Young scientist Matt (Kieran O'Brien) is travelling over the landscape of the Antarctic, and the sense of perspective of the vast, white, nothingness below takes him back to a special love affair that he enjoyed over the course of one year. The woman in question was twenty-one year old Lisa (Margo Stilley) and much of their relationship was spent making love and going to see rock bands in concert. But did Matt ever really get to know Lisa? And what has she left him with aside from memories?
9 Songs was notable for being the first British mainstream movie to include scenes of real, as in unsimulated, sexual acts. Semi-improvised, it strove to attain a new level of intimacy of screen romance, but in truth there was not much mainstream about its presentation and it closer resembled an art film, which was possibly why it didn't set the box office alight when it was released. The main problem is that although we witness the couple in their most private moments, we never get a sense of what is going on in their heads, and hence we are unengaged.
The film could just as easily be seen as a concert movie than a sex film, as we get to see nine songs (as you may have guessed from the title) performed by eight bands (well, seven bands and Michael Nyman). At the opening we are treated to Black Rebel Motorcycle Club being intercut with the two lead actors in a love scene as Matt tries to sort out his memories into chronological order. The concerts are all filmed from the point of view of the audience, with the camera jostled accordingly and a rather disappointing acoustic quality that makes everything sound slightly indistinct.
So as a concert movie you could do better, probably with a DVD of your preferred band - or even better, going to a live concert yourself. And as a sex film? Well, you could do better as well, despite the amount of variations they throw in. They start off in a traditional position, then as the story draws on they move to oral sex, bondage and mild sadomasochism, as if to show either how comfortable they are with each other over the passage of time or how jaded they are with each other as their love never progresses. Whichever, the prosaic manner in which it's shot is hardly exciting.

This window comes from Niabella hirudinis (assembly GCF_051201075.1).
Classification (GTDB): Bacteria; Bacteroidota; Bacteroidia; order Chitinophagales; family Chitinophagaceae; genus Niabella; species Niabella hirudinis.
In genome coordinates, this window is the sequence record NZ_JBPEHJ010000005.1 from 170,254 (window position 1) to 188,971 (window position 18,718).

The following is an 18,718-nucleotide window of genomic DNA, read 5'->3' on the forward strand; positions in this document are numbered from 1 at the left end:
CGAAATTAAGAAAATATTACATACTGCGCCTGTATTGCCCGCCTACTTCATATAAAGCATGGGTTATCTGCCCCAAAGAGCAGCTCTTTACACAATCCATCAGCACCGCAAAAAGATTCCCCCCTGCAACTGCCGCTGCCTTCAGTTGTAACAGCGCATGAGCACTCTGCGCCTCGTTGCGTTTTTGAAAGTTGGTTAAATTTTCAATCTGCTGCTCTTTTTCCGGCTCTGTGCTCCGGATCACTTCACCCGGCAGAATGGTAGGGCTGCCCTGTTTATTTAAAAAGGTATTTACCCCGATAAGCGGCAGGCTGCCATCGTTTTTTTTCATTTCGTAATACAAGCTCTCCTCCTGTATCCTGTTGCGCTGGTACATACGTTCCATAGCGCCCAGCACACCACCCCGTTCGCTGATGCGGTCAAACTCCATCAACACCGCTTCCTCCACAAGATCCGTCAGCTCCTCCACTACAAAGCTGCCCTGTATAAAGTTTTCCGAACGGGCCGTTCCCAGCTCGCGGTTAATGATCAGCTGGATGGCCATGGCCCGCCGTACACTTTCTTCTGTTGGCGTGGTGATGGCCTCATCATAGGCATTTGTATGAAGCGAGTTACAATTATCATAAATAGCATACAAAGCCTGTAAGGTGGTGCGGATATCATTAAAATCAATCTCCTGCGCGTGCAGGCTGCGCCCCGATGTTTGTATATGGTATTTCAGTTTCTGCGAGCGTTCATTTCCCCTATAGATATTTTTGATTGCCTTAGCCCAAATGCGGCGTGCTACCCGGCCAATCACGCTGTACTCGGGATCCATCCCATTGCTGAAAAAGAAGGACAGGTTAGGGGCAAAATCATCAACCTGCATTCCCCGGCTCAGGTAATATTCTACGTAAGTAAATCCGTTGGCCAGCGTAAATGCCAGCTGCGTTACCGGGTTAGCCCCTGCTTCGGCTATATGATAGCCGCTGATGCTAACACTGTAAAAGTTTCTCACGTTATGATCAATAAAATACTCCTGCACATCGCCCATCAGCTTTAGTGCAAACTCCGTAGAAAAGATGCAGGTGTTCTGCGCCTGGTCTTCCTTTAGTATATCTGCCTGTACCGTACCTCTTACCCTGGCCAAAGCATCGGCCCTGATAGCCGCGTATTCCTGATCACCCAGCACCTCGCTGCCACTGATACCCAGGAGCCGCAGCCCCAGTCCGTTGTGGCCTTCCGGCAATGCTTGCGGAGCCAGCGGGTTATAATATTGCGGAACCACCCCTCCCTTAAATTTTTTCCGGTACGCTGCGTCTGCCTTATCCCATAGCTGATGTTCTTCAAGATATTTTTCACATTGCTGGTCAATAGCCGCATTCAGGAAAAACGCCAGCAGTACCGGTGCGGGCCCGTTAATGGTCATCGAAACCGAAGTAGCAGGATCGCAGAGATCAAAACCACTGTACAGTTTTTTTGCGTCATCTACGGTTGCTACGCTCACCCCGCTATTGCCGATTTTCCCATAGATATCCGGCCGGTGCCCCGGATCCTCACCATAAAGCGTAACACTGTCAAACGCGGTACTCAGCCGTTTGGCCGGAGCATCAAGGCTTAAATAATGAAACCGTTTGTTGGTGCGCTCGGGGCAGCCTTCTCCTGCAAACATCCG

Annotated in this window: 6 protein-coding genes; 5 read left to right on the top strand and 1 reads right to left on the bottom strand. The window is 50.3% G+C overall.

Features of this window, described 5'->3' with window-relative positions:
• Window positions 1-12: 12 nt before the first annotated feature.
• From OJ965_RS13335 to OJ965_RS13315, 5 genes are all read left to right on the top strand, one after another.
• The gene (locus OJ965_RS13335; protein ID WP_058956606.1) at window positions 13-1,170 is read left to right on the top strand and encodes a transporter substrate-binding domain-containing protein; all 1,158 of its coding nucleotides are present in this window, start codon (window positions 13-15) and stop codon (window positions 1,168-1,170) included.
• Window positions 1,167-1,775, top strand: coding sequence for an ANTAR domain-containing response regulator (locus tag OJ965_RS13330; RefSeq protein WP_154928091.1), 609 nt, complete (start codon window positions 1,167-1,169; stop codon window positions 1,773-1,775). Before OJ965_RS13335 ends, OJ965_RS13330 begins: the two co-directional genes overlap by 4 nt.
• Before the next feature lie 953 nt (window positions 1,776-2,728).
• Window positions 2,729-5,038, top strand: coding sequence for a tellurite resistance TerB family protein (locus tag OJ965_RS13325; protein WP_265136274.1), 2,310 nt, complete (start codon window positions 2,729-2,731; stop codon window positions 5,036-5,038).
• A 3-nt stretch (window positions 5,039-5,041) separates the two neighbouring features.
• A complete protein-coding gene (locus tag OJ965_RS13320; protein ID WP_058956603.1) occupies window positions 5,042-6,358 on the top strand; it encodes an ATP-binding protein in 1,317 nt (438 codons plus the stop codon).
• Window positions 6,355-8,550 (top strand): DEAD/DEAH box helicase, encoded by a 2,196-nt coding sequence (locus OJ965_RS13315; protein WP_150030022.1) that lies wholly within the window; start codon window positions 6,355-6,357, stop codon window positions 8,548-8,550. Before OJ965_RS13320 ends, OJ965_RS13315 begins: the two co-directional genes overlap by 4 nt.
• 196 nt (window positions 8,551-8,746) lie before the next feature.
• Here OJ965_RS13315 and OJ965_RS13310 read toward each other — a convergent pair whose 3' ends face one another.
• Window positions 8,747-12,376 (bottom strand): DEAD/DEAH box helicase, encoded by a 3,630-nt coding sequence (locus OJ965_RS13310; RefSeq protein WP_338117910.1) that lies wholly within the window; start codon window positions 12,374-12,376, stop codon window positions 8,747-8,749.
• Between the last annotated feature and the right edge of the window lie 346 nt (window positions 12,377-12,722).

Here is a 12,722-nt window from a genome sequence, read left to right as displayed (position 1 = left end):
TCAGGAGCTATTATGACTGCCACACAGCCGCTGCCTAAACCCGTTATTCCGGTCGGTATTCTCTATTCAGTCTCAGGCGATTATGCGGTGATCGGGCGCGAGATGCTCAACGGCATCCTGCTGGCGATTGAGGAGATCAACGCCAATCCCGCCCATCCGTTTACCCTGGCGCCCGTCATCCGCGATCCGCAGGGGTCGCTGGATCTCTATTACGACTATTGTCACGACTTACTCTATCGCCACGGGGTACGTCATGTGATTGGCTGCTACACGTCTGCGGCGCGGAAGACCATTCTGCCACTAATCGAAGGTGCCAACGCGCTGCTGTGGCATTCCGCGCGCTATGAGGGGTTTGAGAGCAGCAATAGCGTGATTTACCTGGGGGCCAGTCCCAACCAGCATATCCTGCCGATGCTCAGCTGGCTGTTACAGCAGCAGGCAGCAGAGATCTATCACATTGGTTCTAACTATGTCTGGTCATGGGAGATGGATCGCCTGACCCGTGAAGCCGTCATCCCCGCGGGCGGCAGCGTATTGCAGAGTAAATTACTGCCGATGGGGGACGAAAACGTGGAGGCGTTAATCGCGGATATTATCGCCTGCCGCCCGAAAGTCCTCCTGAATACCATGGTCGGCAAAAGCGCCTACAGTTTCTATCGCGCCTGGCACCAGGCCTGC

Every so often Matt will interject with an observation about the alien quality of the Antarctic, and how human beings only set foot on the continent for the first time in the twentieth century. This doesn't so much lend a cosmic context as give pretentious trappings to a story that doesn't deserve them, and any attempt at making us understand what has brought these two people together is absent. Matt and Lisa go on holiday together, go to see bands, enjoy sex, and finally split when the American returns to her home country; there's not even a big argument - Lisa calling Matt boring is as heated as it gets. Maybe trendy couples will like it; 9 Songs is too short to be really tedious, but after you're over the novelty of real sex, the film is so flimsy as to flutter away like memories in the icy breeze.